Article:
Tristan is released by Sony Classical
Dvořák: Legends Op 59, Czech Suite Op 39 – WDR Sinfonieorchester ★★★★☆
For sheer melodic charm the late 19th-century Czech composer Antonin Dvořák is hard to beat, partly because his melodies have such a strong “spirit of place”. That place is always his native Bohemia, even in the New World Symphony, which even though ostensibly inspired by America sounds to my ear as Bohemian as any of his works.
Ardent Czech cultural nationalist though he was, Dvořák was also keen to elevate his music to the more serious, prestigious, Germanic plane of “absolute music”. That’s why there are nine symphonies in his output and numerous chamber works with unimpeachably abstract titles like “string quartet” and “piano trio”, alongside those works with more picturesque titles like the opera Rusalka, and Hymn of the Czech Peasants, where his love of Czech folk music comes to the fore.
The two works on this new CD are a fascinating halfway house between abstraction and the picturesque. The title of the 10-movement orchestral suite “Legends”, composed in 1880, may suggest we’re going to hear old stories etched in musical notes. But Dvořák gave no titles to say what the legends might be, which is why the work’s dedicatee, the severe Viennese critic and champion of “absolute music” Eduard Hanslick, was so keen to praise them. “Dvořák is too much of a real musician to want to paint with notes,” he wrote about these pieces. “He does not bind the listener’s imagination to any poetic programme.”
Dvořák may not bind the listener’s imagination, but he certainly stimulates it. In the second movement there’s a sharp twist in the harmony, married to a sudden change of sound and tone, which irresistibly suggests a turning point in a story, and later there’s a pleading melodic phrase answered by another expressing stern resolution. A woman pleading with her lover not to go to war, perhaps? The final piece begins with a stately yet vigorous idea which evokes a medieval pageant.
The conductor Cristian Măcelaru is alert to these picturesque moments, as are the players of the excellent West German Radio Symphony Orchestra. But they don’t overdo them, with the result that the picturesque moments are exactly that: moments, which are soon swept up in the purely musical pleasures of these endlessly inventive little five-minute pieces. The same is true of the companion piece, the Czech Suite, composed the previous year. The five movements are based on courtly dances, three of which have become popular favourites and constantly crop up on Classic FM’s playlists. Like all lollipops they’ve become worn out from over-use, but in these excellent performances they come fresh and new.
Dvořák: Legends Op 59, Czech Suite Op 39 is released by LINN
Heinrich Biber: Sonatae Violino Solo 1681 – Plamena Nikitassova & Les Élémens ★★★★★
Well before Wolfgang Amadeus Mozart was even a gleam in his father’s eye, Salzburg had already nurtured a great composer. Born 15 years before Henry Purcell, Biber arrived at the court of the Prince-Archbishop in 1671 as a humble “stoker of fires”, valet de chambre and violinist (multi-tasking was absolutely the norm in those days), but his brilliance as a performer and composer meant he soon rose up the ranks. What made his name all over Europe was the publication in 1681 of Eight Sonatas for Violin and Basso Continuo (this means a supporting group that creates a harmonic cushion and rhythmic underpinning for the soloist). The Prince-Archbishop of Salzburg was so pleased he made Biber boss of his entire musical establishment. A few years later he was knighted by the Holy Roman Emperor.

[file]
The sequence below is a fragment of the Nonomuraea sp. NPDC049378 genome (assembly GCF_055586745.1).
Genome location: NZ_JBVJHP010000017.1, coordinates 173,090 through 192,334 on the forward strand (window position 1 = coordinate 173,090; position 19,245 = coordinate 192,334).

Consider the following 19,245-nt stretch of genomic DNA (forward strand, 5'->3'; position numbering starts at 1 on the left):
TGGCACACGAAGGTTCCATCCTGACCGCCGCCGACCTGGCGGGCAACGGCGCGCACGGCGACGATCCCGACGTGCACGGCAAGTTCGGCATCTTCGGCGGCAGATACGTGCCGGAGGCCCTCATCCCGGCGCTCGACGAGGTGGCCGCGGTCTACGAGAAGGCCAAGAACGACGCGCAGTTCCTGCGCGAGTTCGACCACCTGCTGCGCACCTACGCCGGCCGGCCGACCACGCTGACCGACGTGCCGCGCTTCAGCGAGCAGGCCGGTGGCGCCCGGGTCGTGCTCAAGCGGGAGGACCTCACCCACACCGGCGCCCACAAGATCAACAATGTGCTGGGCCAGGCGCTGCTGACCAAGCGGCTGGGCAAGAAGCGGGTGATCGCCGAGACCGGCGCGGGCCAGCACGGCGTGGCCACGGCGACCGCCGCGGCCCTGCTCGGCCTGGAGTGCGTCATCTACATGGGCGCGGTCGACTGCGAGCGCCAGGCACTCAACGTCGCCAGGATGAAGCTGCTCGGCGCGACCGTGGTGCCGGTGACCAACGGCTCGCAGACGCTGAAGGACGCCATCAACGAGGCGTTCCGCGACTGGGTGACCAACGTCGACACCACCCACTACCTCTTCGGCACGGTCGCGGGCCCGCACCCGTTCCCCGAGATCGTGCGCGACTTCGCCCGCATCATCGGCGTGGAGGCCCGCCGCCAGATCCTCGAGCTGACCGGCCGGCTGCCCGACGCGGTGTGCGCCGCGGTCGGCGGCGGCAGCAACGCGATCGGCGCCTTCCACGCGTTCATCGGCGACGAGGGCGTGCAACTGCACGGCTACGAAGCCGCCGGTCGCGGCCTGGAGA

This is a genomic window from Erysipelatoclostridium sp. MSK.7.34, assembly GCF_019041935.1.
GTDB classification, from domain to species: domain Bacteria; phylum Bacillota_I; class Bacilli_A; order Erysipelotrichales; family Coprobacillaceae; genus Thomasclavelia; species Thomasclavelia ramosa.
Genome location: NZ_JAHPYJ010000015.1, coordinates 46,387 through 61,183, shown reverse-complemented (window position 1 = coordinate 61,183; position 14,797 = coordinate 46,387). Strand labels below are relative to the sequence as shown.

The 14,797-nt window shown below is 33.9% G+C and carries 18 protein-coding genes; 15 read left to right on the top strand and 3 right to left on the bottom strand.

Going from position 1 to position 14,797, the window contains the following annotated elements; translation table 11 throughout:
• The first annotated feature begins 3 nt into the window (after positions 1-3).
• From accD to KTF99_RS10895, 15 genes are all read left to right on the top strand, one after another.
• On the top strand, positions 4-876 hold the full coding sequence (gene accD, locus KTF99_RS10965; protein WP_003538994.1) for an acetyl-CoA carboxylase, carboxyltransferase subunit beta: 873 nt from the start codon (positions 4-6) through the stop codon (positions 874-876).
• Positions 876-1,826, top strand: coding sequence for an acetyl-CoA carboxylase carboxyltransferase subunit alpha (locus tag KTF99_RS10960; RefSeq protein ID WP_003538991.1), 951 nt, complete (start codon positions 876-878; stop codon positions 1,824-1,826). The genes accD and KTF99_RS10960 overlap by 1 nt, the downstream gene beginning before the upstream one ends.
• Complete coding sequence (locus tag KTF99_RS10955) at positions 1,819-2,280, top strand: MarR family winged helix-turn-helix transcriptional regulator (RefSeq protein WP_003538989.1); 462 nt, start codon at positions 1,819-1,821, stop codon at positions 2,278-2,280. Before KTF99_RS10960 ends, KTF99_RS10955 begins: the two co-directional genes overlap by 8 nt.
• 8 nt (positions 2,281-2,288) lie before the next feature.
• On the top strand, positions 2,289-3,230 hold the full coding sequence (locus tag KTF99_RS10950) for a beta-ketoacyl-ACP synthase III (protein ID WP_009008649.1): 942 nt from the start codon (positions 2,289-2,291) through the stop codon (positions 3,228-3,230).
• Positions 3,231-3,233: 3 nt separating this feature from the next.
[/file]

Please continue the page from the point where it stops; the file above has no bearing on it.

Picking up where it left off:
But fashion changed, and Biber’s sonatas vanished from the scene, as nearly all music does. Fortunately they’ve been rescued, thanks to our culture’s obsession with rediscovering old composers and figuring out how to perform their fascinating but culturally remote works. This new recording of all eight sonatas on two CDs comes from the Basel-based group Les Élémens, and what a wonderful sound they make, with the thrummings of Baroque guitar, theorbo (bass lute) and harpsichord offset by the grave bass viol and fluty-sounding organ.
Dominating all this with superb panache is the Bulgarian-born violinist Plamena Nikitassova. She’s a true Baroque-style virtuoso in the mould of violinists like the Italian Enrico Onofri, and like him she’s immersed herself in the violin-playing instruction manuals of the time, so as to throw off the habits of “normal” violin playing and recapture the older style. She uses the correct very short bow, held in a particular way to facilitate fast runs, and she places the violin low down on the chest like a folk-fiddler.
While Onofri does this to imitate the tender, pleading quality of an opera singer, Nikitassova is all fire and dash. The speed of her bow hand in the fast runs has to be heard to be believed, but she also catches the elegant two-part writing of the Eighth sonata, which is really a two-violin sonata for one player. In the numerous pieces built over a repeating bass (which was also a favourite trick of Henry Purcell) she builds a tidal wave of rhythmic excitement. It’s thrilling because it mirrors the way Biber’s music so often bursts out of its strict formal confines into rhapsodic freedom. Her playing seems utterly spontaneous and yet it’s faithful to the composer’s intentions – which is what the best music-making always is.
Sonatae Violino Solo 1681 is released by CPO